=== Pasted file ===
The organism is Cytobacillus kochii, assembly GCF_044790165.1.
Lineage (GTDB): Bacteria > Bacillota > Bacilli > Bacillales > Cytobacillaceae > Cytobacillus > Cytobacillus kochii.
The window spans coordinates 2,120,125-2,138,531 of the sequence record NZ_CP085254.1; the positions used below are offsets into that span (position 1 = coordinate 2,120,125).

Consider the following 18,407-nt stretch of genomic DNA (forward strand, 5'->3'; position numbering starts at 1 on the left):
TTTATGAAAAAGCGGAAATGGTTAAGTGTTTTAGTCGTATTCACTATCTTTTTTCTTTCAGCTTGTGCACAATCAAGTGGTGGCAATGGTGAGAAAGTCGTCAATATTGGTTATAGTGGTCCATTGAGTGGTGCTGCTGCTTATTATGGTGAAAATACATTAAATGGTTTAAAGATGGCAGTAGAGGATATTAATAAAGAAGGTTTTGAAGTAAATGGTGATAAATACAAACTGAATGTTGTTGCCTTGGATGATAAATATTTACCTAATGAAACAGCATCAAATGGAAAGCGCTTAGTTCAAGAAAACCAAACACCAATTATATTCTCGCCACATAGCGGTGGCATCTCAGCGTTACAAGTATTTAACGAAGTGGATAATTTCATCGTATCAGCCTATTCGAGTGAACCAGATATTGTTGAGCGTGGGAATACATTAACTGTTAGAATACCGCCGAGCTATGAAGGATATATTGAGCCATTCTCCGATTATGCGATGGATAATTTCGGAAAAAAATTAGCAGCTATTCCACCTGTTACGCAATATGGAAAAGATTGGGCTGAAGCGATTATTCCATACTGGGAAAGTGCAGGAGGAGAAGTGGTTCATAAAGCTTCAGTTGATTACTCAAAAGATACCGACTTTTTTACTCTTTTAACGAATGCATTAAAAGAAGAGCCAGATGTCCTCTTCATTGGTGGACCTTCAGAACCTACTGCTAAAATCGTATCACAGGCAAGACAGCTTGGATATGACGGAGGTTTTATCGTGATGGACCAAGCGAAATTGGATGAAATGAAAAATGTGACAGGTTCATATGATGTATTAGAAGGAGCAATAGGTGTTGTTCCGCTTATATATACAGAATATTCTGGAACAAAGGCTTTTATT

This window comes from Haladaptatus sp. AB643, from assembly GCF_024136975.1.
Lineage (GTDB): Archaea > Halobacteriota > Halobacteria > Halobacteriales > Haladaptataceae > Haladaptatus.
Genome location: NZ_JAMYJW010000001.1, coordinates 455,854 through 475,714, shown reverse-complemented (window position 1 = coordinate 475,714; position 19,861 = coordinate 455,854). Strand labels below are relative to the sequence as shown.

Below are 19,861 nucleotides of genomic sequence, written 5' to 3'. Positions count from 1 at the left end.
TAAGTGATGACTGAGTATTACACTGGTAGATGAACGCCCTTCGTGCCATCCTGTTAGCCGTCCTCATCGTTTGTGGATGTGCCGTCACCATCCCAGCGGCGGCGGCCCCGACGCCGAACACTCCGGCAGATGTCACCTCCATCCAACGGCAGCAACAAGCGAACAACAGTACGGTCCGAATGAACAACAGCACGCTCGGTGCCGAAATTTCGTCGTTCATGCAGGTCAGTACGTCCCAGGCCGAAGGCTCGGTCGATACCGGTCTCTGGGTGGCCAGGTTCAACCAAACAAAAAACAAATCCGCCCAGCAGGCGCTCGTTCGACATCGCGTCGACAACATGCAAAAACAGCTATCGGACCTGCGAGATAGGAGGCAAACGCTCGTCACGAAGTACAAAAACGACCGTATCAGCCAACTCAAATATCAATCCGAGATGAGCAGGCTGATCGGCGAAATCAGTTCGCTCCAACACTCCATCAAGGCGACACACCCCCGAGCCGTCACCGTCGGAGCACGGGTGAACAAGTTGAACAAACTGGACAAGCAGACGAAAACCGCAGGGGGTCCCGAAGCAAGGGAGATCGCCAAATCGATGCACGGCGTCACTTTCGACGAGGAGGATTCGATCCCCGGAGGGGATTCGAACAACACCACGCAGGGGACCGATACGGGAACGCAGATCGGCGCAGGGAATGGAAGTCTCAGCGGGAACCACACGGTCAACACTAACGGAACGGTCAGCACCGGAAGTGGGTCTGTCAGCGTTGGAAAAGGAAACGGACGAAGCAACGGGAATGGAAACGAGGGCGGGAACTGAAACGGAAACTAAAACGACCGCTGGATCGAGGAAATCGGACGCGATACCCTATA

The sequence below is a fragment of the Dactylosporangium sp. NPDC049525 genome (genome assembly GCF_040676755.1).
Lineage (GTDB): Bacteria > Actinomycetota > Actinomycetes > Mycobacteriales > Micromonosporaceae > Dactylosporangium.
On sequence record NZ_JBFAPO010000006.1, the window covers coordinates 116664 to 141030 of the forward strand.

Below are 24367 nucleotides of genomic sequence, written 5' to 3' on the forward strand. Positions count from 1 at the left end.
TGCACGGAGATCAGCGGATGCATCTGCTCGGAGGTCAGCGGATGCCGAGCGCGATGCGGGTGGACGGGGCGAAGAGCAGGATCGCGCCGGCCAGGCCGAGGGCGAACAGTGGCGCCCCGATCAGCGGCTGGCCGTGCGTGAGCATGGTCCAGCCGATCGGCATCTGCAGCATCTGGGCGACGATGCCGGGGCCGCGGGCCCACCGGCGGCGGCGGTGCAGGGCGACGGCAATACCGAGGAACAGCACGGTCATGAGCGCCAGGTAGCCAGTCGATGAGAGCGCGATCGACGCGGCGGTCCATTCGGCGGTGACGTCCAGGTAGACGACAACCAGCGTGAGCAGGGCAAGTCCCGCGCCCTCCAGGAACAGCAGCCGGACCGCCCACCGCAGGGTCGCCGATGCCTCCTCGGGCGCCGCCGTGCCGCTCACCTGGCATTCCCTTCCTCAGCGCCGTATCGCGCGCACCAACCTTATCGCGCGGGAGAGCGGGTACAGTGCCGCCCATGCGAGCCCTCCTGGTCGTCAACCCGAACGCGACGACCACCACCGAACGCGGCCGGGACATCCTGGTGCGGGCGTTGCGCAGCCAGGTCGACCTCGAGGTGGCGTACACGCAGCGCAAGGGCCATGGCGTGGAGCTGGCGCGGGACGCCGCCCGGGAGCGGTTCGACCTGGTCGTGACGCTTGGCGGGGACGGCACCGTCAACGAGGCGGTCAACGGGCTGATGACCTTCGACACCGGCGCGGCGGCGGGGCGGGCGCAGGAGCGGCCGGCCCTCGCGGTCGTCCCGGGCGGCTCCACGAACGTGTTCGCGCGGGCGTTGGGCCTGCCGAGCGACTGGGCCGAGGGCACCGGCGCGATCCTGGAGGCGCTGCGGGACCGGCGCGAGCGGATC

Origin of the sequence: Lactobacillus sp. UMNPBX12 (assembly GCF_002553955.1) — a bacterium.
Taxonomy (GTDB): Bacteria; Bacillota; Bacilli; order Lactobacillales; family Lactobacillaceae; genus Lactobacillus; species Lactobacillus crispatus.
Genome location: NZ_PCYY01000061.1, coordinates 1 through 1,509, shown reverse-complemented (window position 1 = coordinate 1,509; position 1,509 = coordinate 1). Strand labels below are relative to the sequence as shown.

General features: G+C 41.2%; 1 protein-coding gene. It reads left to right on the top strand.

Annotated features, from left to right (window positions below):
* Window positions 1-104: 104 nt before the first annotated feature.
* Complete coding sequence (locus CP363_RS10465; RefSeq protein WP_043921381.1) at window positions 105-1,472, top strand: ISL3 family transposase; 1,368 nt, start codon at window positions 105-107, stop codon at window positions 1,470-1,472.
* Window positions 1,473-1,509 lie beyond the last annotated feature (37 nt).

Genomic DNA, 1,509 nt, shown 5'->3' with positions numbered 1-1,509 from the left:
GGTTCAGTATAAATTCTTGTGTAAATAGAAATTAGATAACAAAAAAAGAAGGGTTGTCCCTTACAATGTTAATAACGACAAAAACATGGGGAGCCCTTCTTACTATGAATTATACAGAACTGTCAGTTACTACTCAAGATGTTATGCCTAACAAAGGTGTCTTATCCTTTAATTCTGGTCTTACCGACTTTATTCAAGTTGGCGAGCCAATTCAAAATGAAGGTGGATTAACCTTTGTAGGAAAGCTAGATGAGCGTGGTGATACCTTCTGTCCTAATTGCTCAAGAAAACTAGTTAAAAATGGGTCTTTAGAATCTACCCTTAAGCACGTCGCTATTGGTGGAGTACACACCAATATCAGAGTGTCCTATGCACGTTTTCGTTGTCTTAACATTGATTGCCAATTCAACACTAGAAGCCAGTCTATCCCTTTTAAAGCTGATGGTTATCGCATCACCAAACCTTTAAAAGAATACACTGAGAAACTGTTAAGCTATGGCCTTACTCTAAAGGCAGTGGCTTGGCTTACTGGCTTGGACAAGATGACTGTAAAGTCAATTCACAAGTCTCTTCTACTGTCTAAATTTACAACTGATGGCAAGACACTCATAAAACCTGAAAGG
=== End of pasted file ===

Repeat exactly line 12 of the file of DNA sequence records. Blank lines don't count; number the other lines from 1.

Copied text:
Lineage (GTDB): Bacteria > Actinomycetota > Actinomycetes > Mycobacteriales > Micromonosporaceae > Dactylosporangium.